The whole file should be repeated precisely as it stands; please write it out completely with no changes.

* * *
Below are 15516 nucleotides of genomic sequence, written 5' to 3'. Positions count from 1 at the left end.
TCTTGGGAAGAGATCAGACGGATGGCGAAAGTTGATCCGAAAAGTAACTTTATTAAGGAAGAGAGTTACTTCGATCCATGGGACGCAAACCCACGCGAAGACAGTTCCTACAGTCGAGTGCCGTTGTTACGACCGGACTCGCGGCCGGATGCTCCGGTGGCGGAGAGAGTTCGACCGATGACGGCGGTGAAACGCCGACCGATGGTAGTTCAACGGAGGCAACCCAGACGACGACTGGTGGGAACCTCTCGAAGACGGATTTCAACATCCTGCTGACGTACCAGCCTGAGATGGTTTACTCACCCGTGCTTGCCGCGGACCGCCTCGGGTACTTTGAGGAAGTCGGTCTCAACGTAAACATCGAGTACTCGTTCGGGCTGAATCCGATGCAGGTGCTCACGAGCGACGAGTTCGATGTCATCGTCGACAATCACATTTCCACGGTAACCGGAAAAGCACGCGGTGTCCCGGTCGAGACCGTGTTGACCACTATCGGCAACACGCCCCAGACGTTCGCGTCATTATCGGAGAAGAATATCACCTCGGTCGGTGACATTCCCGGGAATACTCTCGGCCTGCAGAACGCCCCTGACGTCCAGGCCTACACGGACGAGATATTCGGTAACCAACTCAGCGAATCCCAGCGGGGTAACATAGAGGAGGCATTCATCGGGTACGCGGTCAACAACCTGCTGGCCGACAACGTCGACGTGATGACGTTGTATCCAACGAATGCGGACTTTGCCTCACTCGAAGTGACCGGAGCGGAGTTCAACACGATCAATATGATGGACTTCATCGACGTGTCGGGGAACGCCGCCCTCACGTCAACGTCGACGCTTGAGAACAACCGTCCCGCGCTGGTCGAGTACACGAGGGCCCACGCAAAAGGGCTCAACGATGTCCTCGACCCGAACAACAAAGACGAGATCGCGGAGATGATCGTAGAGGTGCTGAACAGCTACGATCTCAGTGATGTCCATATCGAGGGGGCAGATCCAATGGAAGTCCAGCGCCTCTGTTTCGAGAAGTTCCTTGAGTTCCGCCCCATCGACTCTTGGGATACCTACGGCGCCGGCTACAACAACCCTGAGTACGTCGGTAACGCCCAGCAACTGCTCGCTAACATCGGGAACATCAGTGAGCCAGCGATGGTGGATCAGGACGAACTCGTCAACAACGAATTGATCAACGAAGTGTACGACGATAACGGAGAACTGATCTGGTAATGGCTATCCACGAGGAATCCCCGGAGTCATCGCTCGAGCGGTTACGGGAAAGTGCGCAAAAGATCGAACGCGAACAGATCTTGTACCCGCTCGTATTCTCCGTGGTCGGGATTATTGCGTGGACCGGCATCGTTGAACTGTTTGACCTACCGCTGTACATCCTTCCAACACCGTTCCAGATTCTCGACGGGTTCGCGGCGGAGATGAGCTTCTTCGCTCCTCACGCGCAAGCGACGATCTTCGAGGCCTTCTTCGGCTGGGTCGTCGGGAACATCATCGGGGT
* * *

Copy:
Below are 15516 nucleotides of genomic sequence, written 5' to 3'. Positions count from 1 at the left end.
TCTTGGGAAGAGATCAGACGGATGGCGAAAGTTGATCCGAAAAGTAACTTTATTAAGGAAGAGAGTTACTTCGATCCATGGGACGCAAACCCACGCGAAGACAGTTCCTACAGTCGAGTGCCGTTGTTACGACCGGACTCGCGGCCGGATGCTCCGGTGGCGGAGAGAGTTCGACCGATGACGGCGGTGAAACGCCGACCGATGGTAGTTCAACGGAGGCAACCCAGACGACGACTGGTGGGAACCTCTCGAAGACGGATTTCAACATCCTGCTGACGTACCAGCCTGAGATGGTTTACTCACCCGTGCTTGCCGCGGACCGCCTCGGGTACTTTGAGGAAGTCGGTCTCAACGTAAACATCGAGTACTCGTTCGGGCTGAATCCGATGCAGGTGCTCACGAGCGACGAGTTCGATGTCATCGTCGACAATCACATTTCCACGGTAACCGGAAAAGCACGCGGTGTCCCGGTCGAGACCGTGTTGACCACTATCGGCAACACGCCCCAGACGTTCGCGTCATTATCGGAGAAGAATATCACCTCGGTCGGTGACATTCCCGGGAATACTCTCGGCCTGCAGAACGCCCCTGACGTCCAGGCCTACACGGACGAGATATTCGGTAACCAACTCAGCGAATCCCAGCGGGGTAACATAGAGGAGGCATTCATCGGGTACGCGGTCAACAACCTGCTGGCCGACAACGTCGACGTGATGACGTTGTATCCAACGAATGCGGACTTTGCCTCACTCGAAGTGACCGGAGCGGAGTTCAACACGATCAATATGATGGACTTCATCGACGTGTCGGGGAACGCCGCCCTCACGTCAACGTCGACGCTTGAGAACAACCGTCCCGCGCTGGTCGAGTACACGAGGGCCCACGCAAAAGGGCTCAACGATGTCCTCGACCCGAACAACAAAGACGAGATCGCGGAGATGATCGTAGAGGTGCTGAACAGCTACGATCTCAGTGATGTCCATATCGAGGGGGCAGATCCAATGGAAGTCCAGCGCCTCTGTTTCGAGAAGTTCCTTGAGTTCCGCCCCATCGACTCTTGGGATACCTACGGCGCCGGCTACAACAACCCTGAGTACGTCGGTAACGCCCAGCAACTGCTCGCTAACATCGGGAACATCAGTGAGCCAGCGATGGTGGATCAGGACGAACTCGTCAACAACGAATTGATCAACGAAGTGTACGACGATAACGGAGAACTGATCTGGTAATGGCTATCCACGAGGAATCCCCGGAGTCATCGCTCGAGCGGTTACGGGAAAGTGCGCAAAAGATCGAACGCGAACAGATCTTGTACCCGCTCGTATTCTCCGTGGTCGGGATTATTGCGTGGACCGGCATCGTTGAACTGTTTGACCTACCGCTGTACATCCTTCCAACACCGTTCCAGATTCTCGACGGGTTCGCGGCGGAGATGAGCTTCTTCGCTCCTCACGCGCAAGCGACGATCTTCGAGGCCTTCTTCGGCTGGGTCGTCGGGAACATCATCGGGGT